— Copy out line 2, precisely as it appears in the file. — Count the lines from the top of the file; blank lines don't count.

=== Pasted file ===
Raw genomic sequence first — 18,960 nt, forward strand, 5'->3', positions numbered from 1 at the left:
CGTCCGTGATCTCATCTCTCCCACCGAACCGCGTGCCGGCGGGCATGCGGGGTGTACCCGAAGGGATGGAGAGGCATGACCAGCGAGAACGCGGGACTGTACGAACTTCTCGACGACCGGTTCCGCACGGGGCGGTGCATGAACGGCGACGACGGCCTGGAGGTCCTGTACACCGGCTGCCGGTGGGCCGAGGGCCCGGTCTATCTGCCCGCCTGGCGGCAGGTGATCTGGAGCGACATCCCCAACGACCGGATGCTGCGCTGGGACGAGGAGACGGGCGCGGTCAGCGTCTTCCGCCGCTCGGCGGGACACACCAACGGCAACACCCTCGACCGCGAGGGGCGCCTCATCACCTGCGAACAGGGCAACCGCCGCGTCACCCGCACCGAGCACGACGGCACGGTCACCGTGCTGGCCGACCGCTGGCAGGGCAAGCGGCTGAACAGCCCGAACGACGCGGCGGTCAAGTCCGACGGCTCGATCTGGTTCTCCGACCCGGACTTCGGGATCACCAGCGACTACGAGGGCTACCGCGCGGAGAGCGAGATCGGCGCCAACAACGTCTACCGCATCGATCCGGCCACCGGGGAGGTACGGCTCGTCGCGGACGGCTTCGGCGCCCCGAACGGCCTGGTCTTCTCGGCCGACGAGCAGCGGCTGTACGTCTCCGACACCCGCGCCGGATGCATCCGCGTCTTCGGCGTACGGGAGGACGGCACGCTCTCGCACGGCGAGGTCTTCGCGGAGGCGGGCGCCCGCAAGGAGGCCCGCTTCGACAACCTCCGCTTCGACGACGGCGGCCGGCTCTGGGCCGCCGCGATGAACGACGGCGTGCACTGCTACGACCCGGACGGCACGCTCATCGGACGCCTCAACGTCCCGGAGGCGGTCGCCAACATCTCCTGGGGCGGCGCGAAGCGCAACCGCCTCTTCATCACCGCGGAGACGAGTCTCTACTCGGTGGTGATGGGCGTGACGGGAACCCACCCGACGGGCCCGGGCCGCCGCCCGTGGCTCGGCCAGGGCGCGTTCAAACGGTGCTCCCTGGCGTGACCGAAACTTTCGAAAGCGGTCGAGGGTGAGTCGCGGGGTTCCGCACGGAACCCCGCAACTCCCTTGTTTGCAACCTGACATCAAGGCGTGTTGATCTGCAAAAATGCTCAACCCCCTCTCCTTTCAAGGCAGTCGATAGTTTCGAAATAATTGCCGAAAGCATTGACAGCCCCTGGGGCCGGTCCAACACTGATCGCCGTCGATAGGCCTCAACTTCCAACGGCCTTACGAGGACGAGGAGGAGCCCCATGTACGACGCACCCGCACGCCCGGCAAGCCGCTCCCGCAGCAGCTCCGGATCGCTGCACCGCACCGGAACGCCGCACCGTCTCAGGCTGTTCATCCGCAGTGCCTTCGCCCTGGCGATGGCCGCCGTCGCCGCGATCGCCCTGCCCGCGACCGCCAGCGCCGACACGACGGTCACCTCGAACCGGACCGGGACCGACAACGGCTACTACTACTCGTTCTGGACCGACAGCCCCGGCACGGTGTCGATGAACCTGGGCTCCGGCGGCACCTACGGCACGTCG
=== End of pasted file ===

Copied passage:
CGTCCGTGATCTCATCTCTCCCACCGAACCGCGTGCCGGCGGGCATGCGGGGTGTACCCGAAGGGATGGAGAGGCATGACCAGCGAGAACGCGGGACTGTACGAACTTCTCGACGACCGGTTCCGCACGGGGCGGTGCATGAACGGCGACGACGGCCTGGAGGTCCTGTACACCGGCTGCCGGTGGGCCGAGGGCCCGGTCTATCTGCCCGCCTGGCGGCAGGTGATCTGGAGCGACATCCCCAACGACCGGATGCTGCGCTGGGACGAGGAGACGGGCGCGGTCAGCGTCTTCCGCCGCTCGGCGGGACACACCAACGGCAACACCCTCGACCGCGAGGGGCGCCTCATCACCTGCGAACAGGGCAACCGCCGCGTCACCCGCACCGAGCACGACGGCACGGTCACCGTGCTGGCCGACCGCTGGCAGGGCAAGCGGCTGAACAGCCCGAACGACGCGGCGGTCAAGTCCGACGGCTCGATCTGGTTCTCCGACCCGGACTTCGGGATCACCAGCGACTACGAGGGCTACCGCGCGGAGAGCGAGATCGGCGCCAACAACGTCTACCGCATCGATCCGGCCACCGGGGAGGTACGGCTCGTCGCGGACGGCTTCGGCGCCCCGAACGGCCTGGTCTTCTCGGCCGACGAGCAGCGGCTGTACGTCTCCGACACCCGCGCCGGATGCATCCGCGTCTTCGGCGTACGGGAGGACGGCACGCTCTCGCACGGCGAGGTCTTCGCGGAGGCGGGCGCCCGCAAGGAGGCCCGCTTCGACAACCTCCGCTTCGACGACGGCGGCCGGCTCTGGGCCGCCGCGATGAACGACGGCGTGCACTGCTACGACCCGGACGGCACGCTCATCGGACGCCTCAACGTCCCGGAGGCGGTCGCCAACATCTCCTGGGGCGGCGCGAAGCGCAACCGCCTCTTCATCACCGCGGAGACGAGTCTCTACTCGGTGGTGATGGGCGTGACGGGAACCCACCCGACGGGCCCGGGCCGCCGCCCGTGGCTCGGCCAGGGCGCGTTCAAACGGTGCTCCCTGGCGTGACCGAAACTTTCGAAAGCGGTCGAGGGTGAGTCGCGGGGTTCCGCACGGAACCCCGCAACTCCCTTGTTTGCAACCTGACATCAAGGCGTGTTGATCTGCAAAAATGCTCAACCCCCTCTCCTTTCAAGGCAGTCGATAGTTTCGAAATAATTGCCGAAAGCATTGACAGCCCCTGGGGCCGGTCCAACACTGATCGCCGTCGATAGGCCTCAACTTCCAACGGCCTTACGAGGACGAGGAGGAGCCCCATGTACGACGCACCCGCACGCCCGGCAAGCCGCTCCCGCAGCAGCTCCGGATCGCTGCACCGCACCGGAACGCCGCACCGTCTCAGGCTGTTCATCCGCAGTGCCTTCGCCCTGGCGATGGCCGCCGTCGCCGCGATCGCCCTGCCCGCGACCGCCAGCGCCGACACGACGGTCACCTCGAACCGGACCGGGACCGACAACGGCTACTACTACTCGTTCTGGACCGACAGCCCCGGCACGGTGTCGATGAACCTGGGCTCCGGCGGCACCTACGGCACGTCG